Bermuda tourism stakeholders expect hotel inventory and commercial airline flights to increase significantly this month as government officials chart a post-COVID path to recovery for the territory’s tourism industry.
Bermuda’s available hotel inventory will increase from 420 rooms in August, representing 18 percent of the territory’s total rooms, to 1,983 rooms (84 percent) by September 1, said Glenn Jones, the Bermuda Tourism Authority [BTA] interim CEO, in a Bernews.com report.
Territorial hotel inventory increases are tied to resuming airline flight schedules. Commercial air service to the territory is expected to grow from 10 percent of “regular” capacity in July to 20 percent this month, Jones said.
The country’s successful management of the COVID-19 pandemic within its borders has positioned the country to resume tourism activity, Jones said, albeit with new policies and tourism promotion programs in place.
“The gradual pathway for our tourism recovery remains grueling, but the next four weeks will be the litmus test for building meaningful momentum,” Jones said. As of August 7, Bermuda reported 157 COVID-19 cases, with only four active cases.
“The public-health performance in Bermuda should be a source of pride,” said Jones. “Because the tourism industry reopened safely and responsibly, [BTA] was able to implement an ‘inside-out’ destination marketing strategy.”
The plan hinges on marketing to “visitors who make the trip” and to residents forced to cancel planned abroad due to the pandemic. As part of the effort, BTA has sponsored events including a Golf Week, and scheduled upcoming promotions designed to inspire “staycations, yacht and boat rentals, and alfresco dining,” said Jones.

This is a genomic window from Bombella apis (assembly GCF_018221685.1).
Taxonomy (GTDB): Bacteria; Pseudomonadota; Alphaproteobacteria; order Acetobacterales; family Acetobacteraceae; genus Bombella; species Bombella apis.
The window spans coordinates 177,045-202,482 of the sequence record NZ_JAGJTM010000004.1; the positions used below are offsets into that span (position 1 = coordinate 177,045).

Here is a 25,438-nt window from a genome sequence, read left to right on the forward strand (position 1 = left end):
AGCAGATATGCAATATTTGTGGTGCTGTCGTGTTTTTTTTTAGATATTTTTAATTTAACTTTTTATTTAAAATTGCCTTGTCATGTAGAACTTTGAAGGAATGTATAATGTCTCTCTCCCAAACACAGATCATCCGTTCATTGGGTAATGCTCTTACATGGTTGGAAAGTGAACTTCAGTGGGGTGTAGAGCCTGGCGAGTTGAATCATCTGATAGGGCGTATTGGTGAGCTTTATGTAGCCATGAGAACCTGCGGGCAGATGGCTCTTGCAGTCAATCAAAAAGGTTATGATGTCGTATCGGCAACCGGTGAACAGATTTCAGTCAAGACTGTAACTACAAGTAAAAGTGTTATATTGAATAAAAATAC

BTA also worked closely with government and tourism stakeholders to publicize the Work from Bermuda certificate. Jones said travelers participating in the program represent “a hybrid of visitor and resident, very likely to spend into our tourism economy” despite not utilizing a hotel or traditional vacation rental.
Other new initiatives under Bermuda’s National Tourism Plan include cashless payment opportunities “across the tourism eco-system,” establishing a digital border-entry process, marketing more aggressively to Black travelers in key markets, attracting superyacht and private marine vessel owners and devising workforce-development programs to “invite more Bermudians into the tourism economy.”
The territory re-opened its borders to international travelers on July 1, albeit with new COVID-19 protocols in place. Bermuda travelers must complete an online travel authorization form within 48 hours of departure; a $75 per-traveler fee is required and includes the cost of COVID-19 testing in Bermuda.
Additionally, visitors age 10 and up must take a PCR COVID-19 test and obtain a negative result within 72 hours, but no more than seven days, before departure. Test results must be entered as part of the online travel authorization process and be presented upon arrival. Visitors without a pre-departure test will not be permitted to enter Bermuda.
Upon arrival at Bermuda L.F. Wade International Airport, travelers will be required to undergo PCR COVID-19 testing. Travelers with a pre-departure PCR COVID-19 test will quarantine at their accommodation until results are ready, with turn-around time approximately 24 hours.
Travelers who become COVID-19 positive, are in close contact with a positive person, are symptomatic or are clinically diagnosed at any point will be subject to COVID-19 regulations and will be quarantined or isolated at their accommodation for up to 14 days. Bermuda visitors are required to wear face masks when traveling to their departure airport and practice physical distancing at the airport.
Visitors are also advised to acquire health insurance covering illness and injury beyond their home jurisdictions, including illness related to a COVID-19 diagnosis while in Bermuda. Travelers without health insurance will be responsible for health and accommodation costs connected to treatment and/or quarantine, including costs related to a positive COVID-19 diagnosis in Bermuda.
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